Well, I have been relieved of the cast on my right arm, thank various and sundry gods.

The amount of atrophy in my right hand, wrist and forearm is … staggering.

I had anticipated that six weeks of not being able to move my little and ring finger was going to have unpleasant effects once the cast was off, but I really hadn’t planned on it affecting as far up my arm as it obviously is.


When the tech cut the cast off, she ambled off to get the doctor, leaving me to my own devices — probably not a good thing, come to think.

Anyhoo, I had my right hand flat on the table, left hand on the knuckles and leaning my weight in as I twisted my shoulder — because I wanted my bloody fingers to straighten out, damn it, that’s why — when I looked up to see the doctor and a stranger in the doorway.

The doctor heaves the mighty sigh of one beset by the tribulations of a cruel and not-very-smart world, turns to the lady beside him and says, “Physical therapy?”

She offers one rather un-lady-like snort, and opines, “Why? There’s nothing I can do to him that he’s not already topping.”

I am prescribed a brace to be worn for the next four weeks, take it off to sleep, to shower and three times a day to squeeze a ball. Final evaluation two weeks after that.


Ah, well. At least the sodding cast is off.


Lucky fin update

21 thoughts on “Huh.”

  1. Have fun scrubbing all the dead skin off too… Blech! Hope you get thru PT ok–by yourself or by visiting the physical torturers…!


  2. You really should sign up for some physical therapy, lad. What they are very good at is in helping you in preventing the re-injury of the affectied appendages. Going it alone is almost certain to cause problems in the future.

    Experience speaking, here.

  3. I feel for you sir. I had amazing amounts of atrophy from having a cast on one wrist for 10 weeks and another for 14 weeks. Both at the same time. Luckily in one's 20s one bounces back fairly quickly….

  4. Green Scotch-Brite pad. Works wonders. PT would also work, but if nothing else, a fresh rubber racquetball for squeezin' is good too.

    Congrats on getting the cast off, bravo in fact . . . next time, let the younger pups do the dirty work.

  5. I've had far too many surgeries and mishaps in my past, most involving casts and bandages restricting movement until the muscles atrophied requiring PT. I noticed early on that most of the Physical Terrorists were young, usually attractive, females. I discussed that with a few of them and came to the conclusion that we of the geezer group were not nearly as likely to backhand a young woman to the floor as readily as a young man for committing the same painful offense. Chivalry and all that, don't you know?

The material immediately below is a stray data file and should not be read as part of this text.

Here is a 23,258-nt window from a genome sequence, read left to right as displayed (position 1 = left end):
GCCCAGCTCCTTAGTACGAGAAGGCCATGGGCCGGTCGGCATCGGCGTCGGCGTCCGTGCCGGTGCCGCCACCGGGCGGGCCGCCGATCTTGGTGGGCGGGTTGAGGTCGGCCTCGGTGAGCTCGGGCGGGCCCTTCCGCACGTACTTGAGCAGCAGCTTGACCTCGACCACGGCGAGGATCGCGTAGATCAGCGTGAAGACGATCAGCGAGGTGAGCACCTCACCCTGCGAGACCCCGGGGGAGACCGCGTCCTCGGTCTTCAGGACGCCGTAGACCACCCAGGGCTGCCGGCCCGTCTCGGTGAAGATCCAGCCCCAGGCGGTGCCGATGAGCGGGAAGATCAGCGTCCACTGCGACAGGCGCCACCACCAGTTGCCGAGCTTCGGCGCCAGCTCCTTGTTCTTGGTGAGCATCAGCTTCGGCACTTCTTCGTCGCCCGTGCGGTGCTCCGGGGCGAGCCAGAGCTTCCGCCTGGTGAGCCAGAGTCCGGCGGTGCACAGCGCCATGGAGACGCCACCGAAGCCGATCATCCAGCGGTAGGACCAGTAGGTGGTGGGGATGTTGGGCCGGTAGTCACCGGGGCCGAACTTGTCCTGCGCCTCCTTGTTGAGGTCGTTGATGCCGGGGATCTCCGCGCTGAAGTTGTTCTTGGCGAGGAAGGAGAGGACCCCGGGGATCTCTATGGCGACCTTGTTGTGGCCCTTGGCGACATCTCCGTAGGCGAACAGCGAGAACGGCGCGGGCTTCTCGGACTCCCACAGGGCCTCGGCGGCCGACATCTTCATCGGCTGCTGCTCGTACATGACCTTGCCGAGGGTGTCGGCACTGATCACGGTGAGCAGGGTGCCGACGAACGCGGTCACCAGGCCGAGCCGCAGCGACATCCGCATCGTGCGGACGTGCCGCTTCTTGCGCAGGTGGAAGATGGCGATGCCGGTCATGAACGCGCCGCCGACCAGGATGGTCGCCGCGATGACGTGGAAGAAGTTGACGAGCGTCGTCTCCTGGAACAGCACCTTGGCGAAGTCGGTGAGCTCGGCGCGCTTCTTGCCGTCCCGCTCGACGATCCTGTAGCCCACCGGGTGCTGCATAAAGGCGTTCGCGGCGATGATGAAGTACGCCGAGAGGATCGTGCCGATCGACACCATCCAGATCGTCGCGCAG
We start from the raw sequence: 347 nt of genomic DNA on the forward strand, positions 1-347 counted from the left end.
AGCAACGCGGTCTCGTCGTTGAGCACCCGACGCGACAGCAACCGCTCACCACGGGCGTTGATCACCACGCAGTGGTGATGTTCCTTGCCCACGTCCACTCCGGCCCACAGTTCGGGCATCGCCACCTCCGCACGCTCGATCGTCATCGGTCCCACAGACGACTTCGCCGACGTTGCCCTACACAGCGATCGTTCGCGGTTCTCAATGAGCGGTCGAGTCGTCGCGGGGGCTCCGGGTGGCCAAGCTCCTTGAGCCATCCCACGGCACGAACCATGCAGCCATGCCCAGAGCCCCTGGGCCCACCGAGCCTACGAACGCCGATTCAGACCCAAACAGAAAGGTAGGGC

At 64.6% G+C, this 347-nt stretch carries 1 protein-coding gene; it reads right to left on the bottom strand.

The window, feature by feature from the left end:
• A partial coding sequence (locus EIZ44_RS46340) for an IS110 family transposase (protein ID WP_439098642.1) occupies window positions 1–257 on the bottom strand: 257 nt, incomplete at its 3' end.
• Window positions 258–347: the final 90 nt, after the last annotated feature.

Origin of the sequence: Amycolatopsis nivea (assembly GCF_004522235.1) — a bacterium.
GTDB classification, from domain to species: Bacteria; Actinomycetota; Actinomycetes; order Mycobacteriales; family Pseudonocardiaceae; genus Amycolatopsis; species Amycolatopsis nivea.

6. When I finally got out of cast/boot/what-have-you six weeks post-op, after a nasty auto accident, my right leg was a shadow of my left. It was very weird.

    It's still not quite the same, which I'm sure doesn't help you feel better at all.

    Do your PT exercises like a good boy, and you'll bounce back.

  7. Son spent a large part of a summer with his left arm in a cast: two weeks just below shoulder to hand, then six elbow to hand. First thing he did when they took it off was go to the sink and scrub for about five minutes.

  8. Well, that IS a good start… Now comes the 'therapy' self inflicted works too 🙂

  9. Congrats on the healing paw! Wanted to throw out for those who care about these things that Correia's newest book is coming out, (or is out for those with advanced copies) the newest in the MHI series…

  10. Do your exercizes and don't complain! And remember that your main squeeze (the lovely lady)will appreciate the new you.

  11. Dear LawDog,
    Squeeze the ball.
    In fact, get several in various grip strengths, and work your way up. Lather, rinse, repeat.
    Then do the same with a set of those cute little weightsets from WallyWorld/Target, until your right paw resmbles your left one, and not one belonging to PeeWee Herman.

    Oh, and don't break your (either) hand again. Recuperation for non-18-year-olds seriously sucks.

    Best regards,
    E.D. RN

  12. Grab Mookie. lift him high enough that his feet dangle.

    Squeeze his throat 20 times a day.

    You may need more than one Mookie.

  13. Carry about a dumbell all the time, start with a 3 lb one and work your way up. when miscreant acts up, don't set down the dumbell just whack him up side the head with it. problem solved.

  14. Dawg,
    I don't eyeball your blog near as often as I used to so I just noticed this. In addition to whatever the docs are telling you to do and the Physical Terrorists are forcing you to do you ought to check out something called a Dynaflex Powerball.

    After breaking a wrist and having a fingertip to shoulder cast for six months I had the same issue. My father had been using the dynaflex for a long time already due to his wrist arthritis while trying to keep his forearms strong. He gave me one of his extras and it helped immensely. The thing fits in a bag, goes anywhere and with practice it can be started by dragging the ball down your forearm vs the easily lost string.

    Good luck!

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